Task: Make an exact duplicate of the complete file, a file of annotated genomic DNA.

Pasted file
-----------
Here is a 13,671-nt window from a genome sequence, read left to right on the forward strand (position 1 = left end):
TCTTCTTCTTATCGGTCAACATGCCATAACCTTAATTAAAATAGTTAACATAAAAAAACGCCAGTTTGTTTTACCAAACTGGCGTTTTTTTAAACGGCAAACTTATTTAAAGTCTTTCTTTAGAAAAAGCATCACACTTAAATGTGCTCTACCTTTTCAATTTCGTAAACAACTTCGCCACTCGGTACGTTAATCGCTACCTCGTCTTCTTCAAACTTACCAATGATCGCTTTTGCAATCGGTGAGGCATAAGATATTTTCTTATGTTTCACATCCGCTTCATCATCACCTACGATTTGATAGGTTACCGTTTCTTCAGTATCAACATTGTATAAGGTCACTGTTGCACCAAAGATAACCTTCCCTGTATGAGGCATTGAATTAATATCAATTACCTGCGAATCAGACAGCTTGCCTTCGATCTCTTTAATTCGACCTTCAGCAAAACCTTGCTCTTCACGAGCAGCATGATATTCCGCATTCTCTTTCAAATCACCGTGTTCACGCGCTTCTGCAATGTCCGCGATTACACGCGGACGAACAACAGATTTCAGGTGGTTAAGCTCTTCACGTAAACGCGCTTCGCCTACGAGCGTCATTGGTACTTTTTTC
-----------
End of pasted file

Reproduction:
Here is a 13,671-nt window from a genome sequence, read left to right on the forward strand (position 1 = left end):
TCTTCTTCTTATCGGTCAACATGCCATAACCTTAATTAAAATAGTTAACATAAAAAAACGCCAGTTTGTTTTACCAAACTGGCGTTTTTTTAAACGGCAAACTTATTTAAAGTCTTTCTTTAGAAAAAGCATCACACTTAAATGTGCTCTACCTTTTCAATTTCGTAAACAACTTCGCCACTCGGTACGTTAATCGCTACCTCGTCTTCTTCAAACTTACCAATGATCGCTTTTGCAATCGGTGAGGCATAAGATATTTTCTTATGTTTCACATCCGCTTCATCATCACCTACGATTTGATAGGTTACCGTTTCTTCAGTATCAACATTGTATAAGGTCACTGTTGCACCAAAGATAACCTTCCCTGTATGAGGCATTGAATTAATATCAATTACCTGCGAATCAGACAGCTTGCCTTCGATCTCTTTAATTCGACCTTCAGCAAAACCTTGCTCTTCACGAGCAGCATGATATTCCGCATTCTCTTTCAAATCACCGTGTTCACGCGCTTCTGCAATGTCCGCGATTACACGCGGACGAACAACAGATTTCAGGTGGTTAAGCTCTTCACGTAAACGCGCTTCGCCTACGAGCGTCATTGGTACTTTTTTC